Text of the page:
What's the Difference? White Onion is Best or Yellow Onion for Your Health


Do white and yellow onions really differ that much from one another? The solution might surprise you. A grocery store expert also offers advice on what to look for while buying onions.

Do you know what to grab for if the only ingredient in your next supper dish is an onion? You should probably eat more onions as a vegetable, but does it really matter whether you use a white onion or a yellow onion? What you need to know about white and yellow onions, including the finest applications for them and how to pick the best onions at the grocery store, is provided below.

Read Also: Top 10 Vegetables You Should Consume Weekly, Says a Dietitian

What distinguishes a white onion from a yellow onion?

Many people keep a sack of yellow onions in their cupboard because they are excellent workhorse onions. When cooked, their flavor and perfume are slightly more potent than those of white onions, but not by much (some people may find the taste of raw yellow onions off putting).

According to Duane Hendershot, general manager of Healthy Living Market in Saratoga Springs, New York, "the yellow onion is your best choice if you ever have a dish that calls for [cooking] onions."

White onions have a softer flavor than yellow onions and have a slightly sweeter flavor. A white onion, as opposed to a yellow one, may be preferable if you're adding raw onions to a sandwich, salad, or salsa. As their names imply, white onions have a papery white exterior and a white inside, whereas yellow onions have flesh that is more of a golden color with a dark yellow or brown exterior. (Spanish onions, a kind of yellow onion, are frequently used and marketed as such.)

White onions often cost a little bit more than yellow onions, typically by around a cent or so per pound, as you may have observed when strolling down the vegetable aisle at your neighborhood store. White onions make for about 5% of the commercial onion production in the United States, whereas yellow onions account for around 87% of it, according to the National Onion Association.

How are they similar? 

Both white and yellow onions have layers of dry, paper-like skin and are similar in size and form despite having quite different harvests.

"You may soak any of your [cut] onions in water for 30–1 hour if you ever feel they are too sharp. It will lessen the sharpness, "recommends Hendershot. Cooking the onions will help lessen their sulfurous smell, which may get worse as the yellow or white onions get older. Both yellow and white onions may make you weep while slicing or chopping them because sulfuric chemicals are generated by raw onions when they are chopped.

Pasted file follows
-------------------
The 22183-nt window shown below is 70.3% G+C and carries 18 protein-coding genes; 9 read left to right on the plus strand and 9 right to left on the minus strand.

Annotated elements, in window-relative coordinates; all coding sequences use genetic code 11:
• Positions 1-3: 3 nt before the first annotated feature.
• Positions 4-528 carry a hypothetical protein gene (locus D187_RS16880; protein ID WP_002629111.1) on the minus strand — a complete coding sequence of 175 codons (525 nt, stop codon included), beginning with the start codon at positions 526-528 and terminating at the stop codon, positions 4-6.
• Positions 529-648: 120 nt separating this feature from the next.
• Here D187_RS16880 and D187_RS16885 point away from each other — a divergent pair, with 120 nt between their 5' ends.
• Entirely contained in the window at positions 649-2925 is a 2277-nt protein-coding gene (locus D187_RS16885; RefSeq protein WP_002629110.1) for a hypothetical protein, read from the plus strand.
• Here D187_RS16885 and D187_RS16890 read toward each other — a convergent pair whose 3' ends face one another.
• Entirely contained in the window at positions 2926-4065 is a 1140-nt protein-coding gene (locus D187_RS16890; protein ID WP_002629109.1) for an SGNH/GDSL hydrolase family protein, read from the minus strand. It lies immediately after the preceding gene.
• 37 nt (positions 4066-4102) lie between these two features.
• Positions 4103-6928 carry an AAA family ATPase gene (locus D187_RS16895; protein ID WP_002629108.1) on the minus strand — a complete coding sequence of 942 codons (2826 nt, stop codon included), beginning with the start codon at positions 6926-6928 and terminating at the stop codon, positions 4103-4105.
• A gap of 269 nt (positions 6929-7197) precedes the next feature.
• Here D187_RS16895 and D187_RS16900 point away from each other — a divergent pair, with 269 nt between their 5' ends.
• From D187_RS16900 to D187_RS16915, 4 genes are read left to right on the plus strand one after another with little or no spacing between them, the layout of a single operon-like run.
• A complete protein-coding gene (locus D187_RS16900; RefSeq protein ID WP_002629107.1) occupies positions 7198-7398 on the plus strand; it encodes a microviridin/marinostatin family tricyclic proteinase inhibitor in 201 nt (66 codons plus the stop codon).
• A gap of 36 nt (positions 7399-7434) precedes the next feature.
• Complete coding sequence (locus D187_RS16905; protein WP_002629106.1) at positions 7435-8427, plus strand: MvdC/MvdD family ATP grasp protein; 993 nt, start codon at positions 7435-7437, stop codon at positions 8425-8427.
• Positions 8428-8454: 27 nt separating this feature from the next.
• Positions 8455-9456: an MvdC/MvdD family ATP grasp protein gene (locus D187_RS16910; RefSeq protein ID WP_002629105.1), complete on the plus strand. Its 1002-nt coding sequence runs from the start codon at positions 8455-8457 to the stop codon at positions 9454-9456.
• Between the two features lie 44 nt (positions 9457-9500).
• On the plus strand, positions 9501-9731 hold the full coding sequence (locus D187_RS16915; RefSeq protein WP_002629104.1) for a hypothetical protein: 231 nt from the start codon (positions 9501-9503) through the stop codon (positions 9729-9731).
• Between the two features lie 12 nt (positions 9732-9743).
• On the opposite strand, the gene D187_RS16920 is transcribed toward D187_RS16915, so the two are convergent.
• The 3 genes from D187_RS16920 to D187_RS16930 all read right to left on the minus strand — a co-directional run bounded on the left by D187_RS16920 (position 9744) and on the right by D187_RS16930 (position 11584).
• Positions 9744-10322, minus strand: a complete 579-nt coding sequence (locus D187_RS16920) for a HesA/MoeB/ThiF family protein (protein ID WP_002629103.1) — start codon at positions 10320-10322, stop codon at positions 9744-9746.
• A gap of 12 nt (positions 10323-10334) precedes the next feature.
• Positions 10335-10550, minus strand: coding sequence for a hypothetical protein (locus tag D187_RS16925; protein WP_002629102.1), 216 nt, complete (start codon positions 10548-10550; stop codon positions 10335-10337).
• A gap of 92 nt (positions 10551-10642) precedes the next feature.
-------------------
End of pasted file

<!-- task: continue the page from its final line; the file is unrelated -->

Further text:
How to select the best onions?

Take a minute to quickly inspect that the onions are "quite solid, weighty for their size, and free of bruises" before choosing one from the abundance at your neighborhood grocery store, advises Hendershot. They ought to have sprout-free skin that is dry and papery without any.

Once you get home, store your entire onions away from heat sources in a cool, dry area. If you only want to utilize a portion of an onion, keep the remainder in the refrigerator in an airtight bag or container for later use. To ensure that the smell won't stay, glass containers are even preferable. Or, slice and dice your onions before freezing them to make meal prep for soups and casseroles a snap!

Can they be used interchangeably?

White onions may be replaced for yellow onions in your next soup or sauce with just minor changes to the final product. However, unless you don't mind the more overpowering flavor and perfume, we wouldn't advise eating yellow onions raw for your salads and sandwiches.

Best uses for white onions

The tastiest white onions, according to Hendershot "raw or after rapid cooking (think stir-fry or grilling). Additionally, white onions are frequently used in guacamole and potato salads."

Best uses for yellow onions

Yellow onions may be used in almost any dish because of their versatility. Think beyond the box, though, and serve caramelized balsamic onions or honey-glazed onions as a surprise side dish at your next dinner gathering.

Other onions to use

Red onions are very frequently used in recipes in addition to white and yellow onions. However, since the flavor profile is very different, you might not want to substitute this. Red onions are a great addition to salsas, sandwiches, and other fresh meals where you want to pack a sharp punch since they have a more acidic, sweet flavor. Their vibrant color dwindles when cooked, but the taste endures.

Don't forget about these members of the allium family:

  • Cipollini onions: These are sweet and shaped almost like a flying saucer. They have a pale yellow skin and disc shape that makes them ideal for a simple roasted side dish.
  • Pearl onions: White pearl onions are the most common, but you may find yellow and red as well. They are small in size and often found in the frozen foods section of the supermarket.
  • Shallots: Shallots are larger in size than pearl onions and have an elongated body. They can be incorporated into dressings, side dishes, and more.
  • Vidalia onions: These look very similar to a yellow onion, but are more squat in shape. Vidalias are very mild in flavor, taste sweet and come together beautifully in a simple marinated salad with cucumbers.

Sum Up

So, is a yellow onion preferable to a white onion, or the other way around? You may use white and yellow onions interchangeably in a pinch and both have a place in your kitchen. However, in general, use white onions in raw preparations and yellow onions in cooked recipes. Put those onions to use in one of our 30 favorite onion recipes now that you are aware of their distinctions.

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